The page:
Proposals to hike taxes on the rich have long elicited a predictable response, New York Times columnist David Leonhardt writes: “It will wreck the economy.” That argument has become less common, though, “because it’s become so obviously false,” Leonhardt says. Instead, a cynical new argument has arisen: “There’s no point in trying to tax rich people, because they’ll just figure out a way to avoid paying taxes.”
Don’t buy it, Leonhardt says. Just look at where tax rates on the wealthiest among us have been over the past century (see chart below). That top rate has come down in recent decades because the federal government has slashed the top marginal rates, cut taxes on stocks and other investments and shrunk the estate tax.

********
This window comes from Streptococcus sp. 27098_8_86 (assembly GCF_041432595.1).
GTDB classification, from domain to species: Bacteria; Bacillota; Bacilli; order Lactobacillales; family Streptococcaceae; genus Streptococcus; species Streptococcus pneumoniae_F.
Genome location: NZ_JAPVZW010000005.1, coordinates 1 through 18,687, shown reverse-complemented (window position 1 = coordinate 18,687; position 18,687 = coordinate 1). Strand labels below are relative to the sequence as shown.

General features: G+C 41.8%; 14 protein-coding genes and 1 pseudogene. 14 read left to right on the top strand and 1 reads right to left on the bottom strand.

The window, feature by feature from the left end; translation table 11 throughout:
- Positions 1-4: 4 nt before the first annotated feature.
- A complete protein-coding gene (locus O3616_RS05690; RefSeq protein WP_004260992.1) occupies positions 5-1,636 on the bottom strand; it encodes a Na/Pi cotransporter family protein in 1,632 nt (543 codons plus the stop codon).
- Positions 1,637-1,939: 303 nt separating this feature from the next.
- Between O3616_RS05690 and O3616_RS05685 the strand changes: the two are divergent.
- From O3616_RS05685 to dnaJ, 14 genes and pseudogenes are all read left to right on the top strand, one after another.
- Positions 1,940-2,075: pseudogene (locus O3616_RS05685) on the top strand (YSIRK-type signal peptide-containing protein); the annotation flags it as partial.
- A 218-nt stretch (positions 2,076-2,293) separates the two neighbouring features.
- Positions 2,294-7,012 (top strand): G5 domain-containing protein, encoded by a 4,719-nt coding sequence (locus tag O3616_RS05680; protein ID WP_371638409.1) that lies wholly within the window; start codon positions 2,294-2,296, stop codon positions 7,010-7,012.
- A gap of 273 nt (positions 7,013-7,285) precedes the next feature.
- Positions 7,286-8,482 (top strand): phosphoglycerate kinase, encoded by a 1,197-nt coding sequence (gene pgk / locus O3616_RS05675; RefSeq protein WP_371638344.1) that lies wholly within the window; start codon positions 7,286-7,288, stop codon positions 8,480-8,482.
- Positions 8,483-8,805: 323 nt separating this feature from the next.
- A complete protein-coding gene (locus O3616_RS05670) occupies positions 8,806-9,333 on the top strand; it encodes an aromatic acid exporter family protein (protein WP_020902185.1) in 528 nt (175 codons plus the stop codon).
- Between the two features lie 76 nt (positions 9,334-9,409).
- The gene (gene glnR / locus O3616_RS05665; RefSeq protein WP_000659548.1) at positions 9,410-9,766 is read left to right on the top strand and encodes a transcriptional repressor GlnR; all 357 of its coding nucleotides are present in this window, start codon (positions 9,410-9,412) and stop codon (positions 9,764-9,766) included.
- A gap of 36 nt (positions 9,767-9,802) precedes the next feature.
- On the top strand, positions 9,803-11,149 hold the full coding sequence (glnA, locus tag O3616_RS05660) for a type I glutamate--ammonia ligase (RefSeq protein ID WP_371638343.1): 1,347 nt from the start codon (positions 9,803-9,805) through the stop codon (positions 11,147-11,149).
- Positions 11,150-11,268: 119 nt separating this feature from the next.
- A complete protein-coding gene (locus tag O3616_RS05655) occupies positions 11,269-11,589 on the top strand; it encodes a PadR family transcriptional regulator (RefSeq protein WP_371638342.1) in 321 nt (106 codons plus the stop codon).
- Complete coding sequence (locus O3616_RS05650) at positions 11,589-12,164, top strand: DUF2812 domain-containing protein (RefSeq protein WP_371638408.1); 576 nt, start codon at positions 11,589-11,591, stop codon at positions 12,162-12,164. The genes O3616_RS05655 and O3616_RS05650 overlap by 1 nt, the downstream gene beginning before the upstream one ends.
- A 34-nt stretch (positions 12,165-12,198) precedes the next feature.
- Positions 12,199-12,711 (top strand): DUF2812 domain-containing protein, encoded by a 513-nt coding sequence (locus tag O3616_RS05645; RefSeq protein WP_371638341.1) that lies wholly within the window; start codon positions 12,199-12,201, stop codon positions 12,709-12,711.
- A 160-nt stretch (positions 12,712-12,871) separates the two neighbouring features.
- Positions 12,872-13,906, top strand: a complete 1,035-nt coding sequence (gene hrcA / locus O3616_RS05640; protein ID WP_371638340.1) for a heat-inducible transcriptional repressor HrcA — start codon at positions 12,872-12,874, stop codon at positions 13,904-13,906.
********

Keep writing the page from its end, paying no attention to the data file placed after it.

The government made those changes, and it can change the tax picture again. “The long history of American policymaking actually shows that raising taxes on the wealthiest taxpayers is entirely possible,” Leonhardt writes. “History shows that when the government tries to collect more taxes from its richest citizens, it succeeds. So don’t give in to cynicism.”
The liberal Center for American Progress just issued a report outlining several options for taxing what they call “extreme wealth” and pushing back on what they describe as “an array of dubious arguments and outright falsehoods” used to argue against higher taxes on the rich. You can read the full report here.